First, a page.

You are everyone's friend when you lose to them big. The Eagles love the Redskins, just love 'em, love 'em the way you love a kid brother you can beat up for practice. To hear Dick Vermeil, you'd think Joe Gibbs is Lombardi reborn. Next thing you know some Eagle probably will pronounce the most infuriating of damning-with-faint-praise judgments. Heaven help you when someone loves you enough to say you are a great 0-4 team.
"The Redskins are the best 0-4 team I've ever seen," said Carl Hairston, the Eagles' defensive end.
Er, Carl, do you remember the score? Your side won, 36-13.
"They're really good," said the veteran who has played against Washington teams coached by George Allen, Jack Pardee and now Joe Gibbs.
But, Carl, your side outscored the Redskins, 22-0, the last 10 minutes. What's good about a team giving up 30 points a week?
"They've always had a good passing attack, they've got a good, young offensive line, and when things start coming to them, they'll be very good in the future," Hairston said.
They were very good today most of the time. For three quarters, they beat a Super Bowl team on both sides of the line of scrimmage. But when the Eagles made good things happen in the fourth quarter, the Redskins were as bad as an 0-4 team can get. The Eagles did not use a helicopter to drop Harold Carmichael into the end zone, but they scored every other way.
The Redskins, meanwhile, watched a lot.
It was like watching an avalanche come down on your head.
From 14-13, the Redskins went to 36-13 faster than you can say Mount St. Helen's is a wonderful mountain most of the time.
"We finally played Eagle football the second half," said Vermeil. "But give credit to the Washington Redskins. The Redskins did a super job coaching, as I knew they would. We have better players. We should win. They outcoached us and outplayed us the first half . . . We were fortunate it was close as it was the first half (the Eagles led, 7-6, because the Redskins managed only two field goals in four trips near the end zone).
"I give the Redskins all respect. Our program is just further along than theirs."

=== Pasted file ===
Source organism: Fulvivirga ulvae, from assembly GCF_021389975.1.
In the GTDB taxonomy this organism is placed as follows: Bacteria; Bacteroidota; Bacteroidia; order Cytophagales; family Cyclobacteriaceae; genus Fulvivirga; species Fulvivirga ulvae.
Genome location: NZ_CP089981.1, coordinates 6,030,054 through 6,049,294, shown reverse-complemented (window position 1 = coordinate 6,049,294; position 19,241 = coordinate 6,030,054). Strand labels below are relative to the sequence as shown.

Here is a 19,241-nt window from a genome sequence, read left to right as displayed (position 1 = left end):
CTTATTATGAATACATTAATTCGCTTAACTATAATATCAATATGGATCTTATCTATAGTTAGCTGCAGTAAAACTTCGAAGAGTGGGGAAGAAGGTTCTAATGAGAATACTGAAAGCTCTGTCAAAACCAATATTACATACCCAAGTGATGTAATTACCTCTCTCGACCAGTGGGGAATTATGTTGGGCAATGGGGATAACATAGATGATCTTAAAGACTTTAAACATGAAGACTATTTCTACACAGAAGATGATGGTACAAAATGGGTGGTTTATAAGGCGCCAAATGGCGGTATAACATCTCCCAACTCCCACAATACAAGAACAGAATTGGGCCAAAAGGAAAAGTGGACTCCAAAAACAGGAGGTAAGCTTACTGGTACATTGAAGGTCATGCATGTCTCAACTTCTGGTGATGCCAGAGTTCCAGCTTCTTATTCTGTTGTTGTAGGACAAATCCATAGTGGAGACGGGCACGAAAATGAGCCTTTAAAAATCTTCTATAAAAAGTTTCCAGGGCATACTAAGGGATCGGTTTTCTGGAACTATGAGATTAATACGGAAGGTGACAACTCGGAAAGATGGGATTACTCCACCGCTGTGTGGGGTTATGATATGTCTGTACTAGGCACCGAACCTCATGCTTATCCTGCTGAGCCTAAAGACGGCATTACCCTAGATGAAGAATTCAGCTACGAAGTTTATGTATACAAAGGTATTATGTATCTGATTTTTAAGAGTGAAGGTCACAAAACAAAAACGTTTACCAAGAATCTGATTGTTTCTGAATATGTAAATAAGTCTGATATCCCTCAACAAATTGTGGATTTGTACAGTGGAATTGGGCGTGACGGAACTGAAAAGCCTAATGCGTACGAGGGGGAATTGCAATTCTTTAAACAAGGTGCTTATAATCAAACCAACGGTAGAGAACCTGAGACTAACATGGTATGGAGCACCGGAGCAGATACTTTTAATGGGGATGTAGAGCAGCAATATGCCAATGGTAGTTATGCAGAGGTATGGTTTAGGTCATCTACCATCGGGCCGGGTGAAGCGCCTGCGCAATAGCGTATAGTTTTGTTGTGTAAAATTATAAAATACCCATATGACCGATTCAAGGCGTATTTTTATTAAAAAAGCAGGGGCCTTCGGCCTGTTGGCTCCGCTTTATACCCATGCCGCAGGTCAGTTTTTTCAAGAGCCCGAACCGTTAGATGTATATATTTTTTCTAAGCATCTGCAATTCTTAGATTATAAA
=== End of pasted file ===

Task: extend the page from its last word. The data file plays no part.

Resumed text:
Vermeil said Joe Gibbs' offense is well conceived and well executed. He also said the Redskins' quarterback, Joe Theismann, "is super, just super, I've always thought he was super, always been a fan of his." The difference is the number of good players the Eagles have, Vermeil said, adding, "We're a strong, physical football team in the second half of games."
Left unsaid, but easily assumed from the evidence today, is that the Redskins are not a strong, physical football team in the second half of games. Not only did Philadelphia move the ball the length of the field twice -- in the most critical emotional times, as we shall see -- the Eagles were good enough and alert enough to take advantage of the Redskin mistakes that are inevitable when even the world's greatest 0-4 team plays an ordinary Super Bowl team.
Coaches preach the importance of moving the ball the first time you have it in the second half. They also preach how important it is to come back with a touchdown after the other guy scores. The Eagles did all of that today.
They drove 71 yards with the second-half kickoff to make it 14-6.
After the Redskins scored their only touchdown, the Eagles immediately drove 51 yards to go up, 21-13.
"We had two beautiful offensive drives," Vermeil said. "We finally looked like a football team."
In a matter of eight minutes, the Eagles made five big plays, the plays that separate good teams from great teams and leave 0-4 teams seeming so inept as to be laughable. Here are those plays, in order:
Charles Smith's 29-yard touchdown catch putting the Eagles ahead, 21-13, was the product of good coaching in league with pure talent. The Eagles knew the Redskins' cornerback, Lemar Parrish, had a bad knee. "He had it drained this week, and the coaches counted on that," Smith said. "We knew there would be a time." Smith left Parrish far behind on a corner route.
Reggie Wilkes' interception of a tipped pass by Theismann set up a field goal two minutes later. "I'd missed a tackle in the flat just before that, and I wasn't going to be burned again," the linebacker said. "The ball was thrown behind Riggins, he just deflected it, and I looked it in all the way."
Ken Clarke tossed Theismann down for a safety the next time the Redskins had the ball. "We had two guys forcing from the left side," said Clarke, a second-string middle guard. "And Theismann just ran in my direction. I could see him debating whether to throw the ball or take a sack. I didn't let him finish deciding."
Two Washington, D.C., high school products, Al Chesley and Greg Brown, teamed up to produce the last touchdown. First, linebacker Chesley stuck his helmet into Tom Flick's neck, causing a fumble. Then defensive end Brown picked it up and scored. "Flick coughed it up," Chesley said, and Brown said of his touchdown, "I was so excited I almost jumped out of the stadium."
One thing more: A bit of philosophy from Charles Smith, who knelt in thanksgiving prayer in the end zone after beating the gimpy Parrish.
"I've had some cold days and some dog days," Smith said, "but the Lord never left me for long. He always arrives in the nick of time."
Any advice for the Redskins, Charles?
"Pray," he said, smiling a winner's smile.